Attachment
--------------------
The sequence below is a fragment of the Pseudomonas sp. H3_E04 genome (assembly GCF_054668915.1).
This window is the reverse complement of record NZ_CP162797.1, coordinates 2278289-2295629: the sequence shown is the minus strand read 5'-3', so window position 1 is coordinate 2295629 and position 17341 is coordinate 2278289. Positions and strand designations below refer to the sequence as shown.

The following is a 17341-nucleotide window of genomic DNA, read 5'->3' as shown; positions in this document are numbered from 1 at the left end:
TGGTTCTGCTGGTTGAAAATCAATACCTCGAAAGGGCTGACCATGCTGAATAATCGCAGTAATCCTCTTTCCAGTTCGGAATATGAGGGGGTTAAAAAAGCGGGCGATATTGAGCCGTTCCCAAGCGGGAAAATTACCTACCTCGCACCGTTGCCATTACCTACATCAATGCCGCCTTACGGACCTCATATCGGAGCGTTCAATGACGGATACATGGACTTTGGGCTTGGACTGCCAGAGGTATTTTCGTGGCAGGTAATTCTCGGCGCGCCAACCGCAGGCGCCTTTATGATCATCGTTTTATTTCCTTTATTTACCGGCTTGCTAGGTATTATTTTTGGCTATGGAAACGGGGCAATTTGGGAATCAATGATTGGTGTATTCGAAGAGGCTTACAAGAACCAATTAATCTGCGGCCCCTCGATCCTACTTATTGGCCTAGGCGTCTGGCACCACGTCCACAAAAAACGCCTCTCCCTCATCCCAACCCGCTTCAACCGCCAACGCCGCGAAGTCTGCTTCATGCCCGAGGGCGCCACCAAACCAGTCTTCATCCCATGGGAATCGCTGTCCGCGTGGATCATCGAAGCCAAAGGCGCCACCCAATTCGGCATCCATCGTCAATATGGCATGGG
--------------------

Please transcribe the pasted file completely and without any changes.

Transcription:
The sequence below is a fragment of the Pseudomonas sp. H3_E04 genome (assembly GCF_054668915.1).
This window is the reverse complement of record NZ_CP162797.1, coordinates 2278289-2295629: the sequence shown is the minus strand read 5'-3', so window position 1 is coordinate 2295629 and position 17341 is coordinate 2278289. Positions and strand designations below refer to the sequence as shown.

The following is a 17341-nucleotide window of genomic DNA, read 5'->3' as shown; positions in this document are numbered from 1 at the left end:
TGGTTCTGCTGGTTGAAAATCAATACCTCGAAAGGGCTGACCATGCTGAATAATCGCAGTAATCCTCTTTCCAGTTCGGAATATGAGGGGGTTAAAAAAGCGGGCGATATTGAGCCGTTCCCAAGCGGGAAAATTACCTACCTCGCACCGTTGCCATTACCTACATCAATGCCGCCTTACGGACCTCATATCGGAGCGTTCAATGACGGATACATGGACTTTGGGCTTGGACTGCCAGAGGTATTTTCGTGGCAGGTAATTCTCGGCGCGCCAACCGCAGGCGCCTTTATGATCATCGTTTTATTTCCTTTATTTACCGGCTTGCTAGGTATTATTTTTGGCTATGGAAACGGGGCAATTTGGGAATCAATGATTGGTGTATTCGAAGAGGCTTACAAGAACCAATTAATCTGCGGCCCCTCGATCCTACTTATTGGCCTAGGCGTCTGGCACCACGTCCACAAAAAACGCCTCTCCCTCATCCCAACCCGCTTCAACCGCCAACGCCGCGAAGTCTGCTTCATGCCCGAGGGCGCCACCAAACCAGTCTTCATCCCATGGGAATCGCTGTCCGCGTGGATCATCGAAGCCAAAGGCGCCACCCAATTCGGCATCCATCGTCAATATGGCATGGG